And what is this? Lift to failure on every set and do 6 sets of 4-6 reps? Who taught you this crap? Lifting to failure is rarely a good idea, especially for a beginner. Never lift the same "body part" more than once a week? So I suppose all the beginner squatting three times a week and making impressive gains are doing it wrong? Form is 99% of what matters in gaining? So I can do body weight squats with perfect form and expect to make great gains? I must be able to, if form accounts for 99% of the gains. Adding weight would be pretty much insignificant to making progress.
     
    Last edited: Sep 5, 2010
  18. mrsneakyz28

    mrsneakyz28 Green Belt

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    Guys thanks for all the concern and replies. For the record I have strength trained with success at other times in my life, when I was a teenager, and a couple years ago when I was training mma. Since I stopped for 2 years, I always acknowledge that I am a beginner again. I've read the faq many times and I preach this shit to other people. I've got the diet/nutrition thing down to a science more than most people. I used to be a fucking freak with that shit. I have gotten by without dairy for much of my life and I will not be ingesting any in the near future so this is a moot conversation lol. I posted this to get some additional insight from the knowledgeable guys I know are here.

    Here is a breakdown of what the other guys are doing.

    Guy 1: 40 years old 6'1 200lbs, does some strength training but with a body building mentality. Uses smith machine for squats and bench :icon_neut and does 6 pyramid sets on every lift. Does 3 days on 1 day off, different body parts each day. Eats very little calories because he's trying to lose his gut. Told me he was deadlifting 235. I think I will destroy him in the strength department by the end of this because of his approach.

    Guy 2: 38 years old 5'10 175lbs, does 300 workout and supplements with some strength training. Less methodical with his approach and I think he is going to be the least disciplined of the 3. Says he benches 245 he's not big on deadlifts.

    Then there's Me: 25 years old 6'0 145 lbs. I am doing starting strength, and I do grip training and some extra workouts at home on my off days (pull-ups, plyometrics, grappling, hit my bag). My squat is a measly 145 but that number will fly once things get going, I was doing over 200 in 08 when I was 155 lbs. Bench is 145, I've always had the hardest time with this and I know I just need to put on some more size for this to increase. When I was 16 I could bench around 170, I was bigger then but not as lean or strong all around as I am now. I deadlift 215 for my 3x5 and this will increase the most for me.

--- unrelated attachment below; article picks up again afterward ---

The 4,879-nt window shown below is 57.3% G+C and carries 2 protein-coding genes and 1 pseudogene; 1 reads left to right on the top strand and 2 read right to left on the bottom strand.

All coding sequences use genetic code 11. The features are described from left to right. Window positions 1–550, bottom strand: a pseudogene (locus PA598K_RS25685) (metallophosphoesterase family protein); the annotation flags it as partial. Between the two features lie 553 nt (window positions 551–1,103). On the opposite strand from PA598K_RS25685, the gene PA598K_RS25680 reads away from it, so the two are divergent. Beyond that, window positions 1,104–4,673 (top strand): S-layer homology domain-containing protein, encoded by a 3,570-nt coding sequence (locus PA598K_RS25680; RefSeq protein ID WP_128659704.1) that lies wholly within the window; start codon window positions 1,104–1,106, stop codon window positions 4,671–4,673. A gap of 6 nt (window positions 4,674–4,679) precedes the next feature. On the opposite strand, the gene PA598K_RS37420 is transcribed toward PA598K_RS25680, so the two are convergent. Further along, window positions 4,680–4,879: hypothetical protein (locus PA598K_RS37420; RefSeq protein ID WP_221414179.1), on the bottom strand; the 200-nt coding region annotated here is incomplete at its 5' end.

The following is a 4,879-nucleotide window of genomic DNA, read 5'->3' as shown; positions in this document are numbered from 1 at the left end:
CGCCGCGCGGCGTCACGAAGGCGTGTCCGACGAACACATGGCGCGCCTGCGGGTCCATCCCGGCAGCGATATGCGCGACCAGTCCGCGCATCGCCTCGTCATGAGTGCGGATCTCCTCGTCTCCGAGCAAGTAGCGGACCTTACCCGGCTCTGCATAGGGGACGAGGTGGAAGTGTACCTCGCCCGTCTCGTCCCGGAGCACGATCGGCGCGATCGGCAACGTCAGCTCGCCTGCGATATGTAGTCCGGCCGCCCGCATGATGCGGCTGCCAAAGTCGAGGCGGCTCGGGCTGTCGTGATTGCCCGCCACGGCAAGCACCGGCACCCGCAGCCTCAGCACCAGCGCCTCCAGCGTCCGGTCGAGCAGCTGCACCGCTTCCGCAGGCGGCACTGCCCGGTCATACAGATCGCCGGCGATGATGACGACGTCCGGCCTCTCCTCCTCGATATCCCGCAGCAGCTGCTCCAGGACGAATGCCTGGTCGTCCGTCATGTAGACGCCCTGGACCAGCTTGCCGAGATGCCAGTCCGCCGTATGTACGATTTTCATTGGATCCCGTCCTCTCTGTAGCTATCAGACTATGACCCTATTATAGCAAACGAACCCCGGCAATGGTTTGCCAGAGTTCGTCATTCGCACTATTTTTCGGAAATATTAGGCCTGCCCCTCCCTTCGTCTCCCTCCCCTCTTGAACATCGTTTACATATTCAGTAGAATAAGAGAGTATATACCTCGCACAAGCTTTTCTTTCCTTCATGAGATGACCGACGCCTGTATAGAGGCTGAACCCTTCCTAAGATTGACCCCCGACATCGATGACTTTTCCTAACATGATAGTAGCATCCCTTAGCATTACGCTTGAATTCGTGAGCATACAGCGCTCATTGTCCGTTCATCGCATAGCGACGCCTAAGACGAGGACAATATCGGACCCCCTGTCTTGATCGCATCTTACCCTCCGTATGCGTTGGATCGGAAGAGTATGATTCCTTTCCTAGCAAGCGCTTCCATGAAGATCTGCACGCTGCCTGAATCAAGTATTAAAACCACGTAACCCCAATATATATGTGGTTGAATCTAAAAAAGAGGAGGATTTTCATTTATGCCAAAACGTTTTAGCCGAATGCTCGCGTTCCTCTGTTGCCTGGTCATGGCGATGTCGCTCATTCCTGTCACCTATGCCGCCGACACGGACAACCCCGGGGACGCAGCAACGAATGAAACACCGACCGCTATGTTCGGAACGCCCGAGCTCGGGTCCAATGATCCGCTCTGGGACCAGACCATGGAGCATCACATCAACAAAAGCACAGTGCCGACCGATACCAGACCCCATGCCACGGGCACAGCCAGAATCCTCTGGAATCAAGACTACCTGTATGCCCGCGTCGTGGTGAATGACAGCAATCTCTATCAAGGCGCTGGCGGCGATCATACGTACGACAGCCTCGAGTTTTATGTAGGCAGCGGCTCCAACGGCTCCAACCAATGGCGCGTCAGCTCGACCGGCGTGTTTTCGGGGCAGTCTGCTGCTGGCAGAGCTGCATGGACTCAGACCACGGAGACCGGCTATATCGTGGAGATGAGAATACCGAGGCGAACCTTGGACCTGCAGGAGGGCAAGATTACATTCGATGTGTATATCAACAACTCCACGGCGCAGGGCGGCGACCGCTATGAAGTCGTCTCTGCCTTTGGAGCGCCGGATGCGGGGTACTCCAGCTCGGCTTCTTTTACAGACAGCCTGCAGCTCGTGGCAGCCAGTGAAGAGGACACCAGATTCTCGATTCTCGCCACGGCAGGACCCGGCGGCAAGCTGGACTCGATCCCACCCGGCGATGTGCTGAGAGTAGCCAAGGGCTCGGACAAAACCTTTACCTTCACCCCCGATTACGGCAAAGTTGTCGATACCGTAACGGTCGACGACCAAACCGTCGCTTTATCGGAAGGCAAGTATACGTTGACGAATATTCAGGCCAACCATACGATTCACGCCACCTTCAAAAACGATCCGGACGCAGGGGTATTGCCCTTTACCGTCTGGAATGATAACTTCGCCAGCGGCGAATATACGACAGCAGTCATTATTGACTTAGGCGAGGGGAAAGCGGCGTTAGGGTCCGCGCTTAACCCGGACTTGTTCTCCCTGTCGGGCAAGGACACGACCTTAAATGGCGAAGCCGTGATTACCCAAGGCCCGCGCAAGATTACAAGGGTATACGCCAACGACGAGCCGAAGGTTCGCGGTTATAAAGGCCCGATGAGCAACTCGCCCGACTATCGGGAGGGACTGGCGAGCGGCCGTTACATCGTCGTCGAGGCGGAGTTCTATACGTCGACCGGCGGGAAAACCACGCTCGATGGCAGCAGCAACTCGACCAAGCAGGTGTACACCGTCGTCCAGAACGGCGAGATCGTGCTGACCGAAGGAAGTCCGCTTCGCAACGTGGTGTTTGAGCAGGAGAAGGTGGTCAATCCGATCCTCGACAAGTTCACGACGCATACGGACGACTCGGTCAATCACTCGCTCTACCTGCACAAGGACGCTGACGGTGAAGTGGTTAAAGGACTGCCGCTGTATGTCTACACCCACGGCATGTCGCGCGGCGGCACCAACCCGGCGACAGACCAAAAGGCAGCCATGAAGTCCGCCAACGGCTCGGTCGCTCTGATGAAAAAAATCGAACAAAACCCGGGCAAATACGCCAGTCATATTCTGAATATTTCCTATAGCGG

Thoughts?
     
  19. Indivdude

    Indivdude Blue Belt

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    First calm down. You seem to have taken this personally. You did fine on offering him what he should be doing for calories so I shouldn't have taken a broad stroke on everything you said.

    Besides this is the internet. I'm freaking posting from the space station right now man with double the bachelor's you have. Basically there's no way to tell whether you really have what you have. So saying that doesn't give you any expertise in the area, its what you offer in terms of information.

    This was good so I should have said this was fine. He does need to eat more anyway at 140 lbs and 6 feet tall.

    This was not especially since it didn't give what the TS asked for which was..

    He basically just wanted to know if what he was doing would work for gaining more strength and weight. Lifting to failure with a body split is not the way to go. Unless he's taking steriods, that will overtrain him or otherwise make him stall very quickly. He will probably even regress.

    If he was asking about a bodybuilding routine, I wouldn't have said anything about your lifting to failure advice. However, he asked for strength and lifting to failure on a body split is not going to help him very much or at all in putting weight on the bar for the big 3.
     
  20. Indivdude

    Indivdude Blue Belt

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    Two things come to mind. Either they're lying about what they can do or you're going to demolish them. Also your deadlift is probably the highest of all 3 if everything is true. 215 for 5 will give you maybe 250 or more. Keep at it. Maybe you can break 275 or 300. Worth a shot.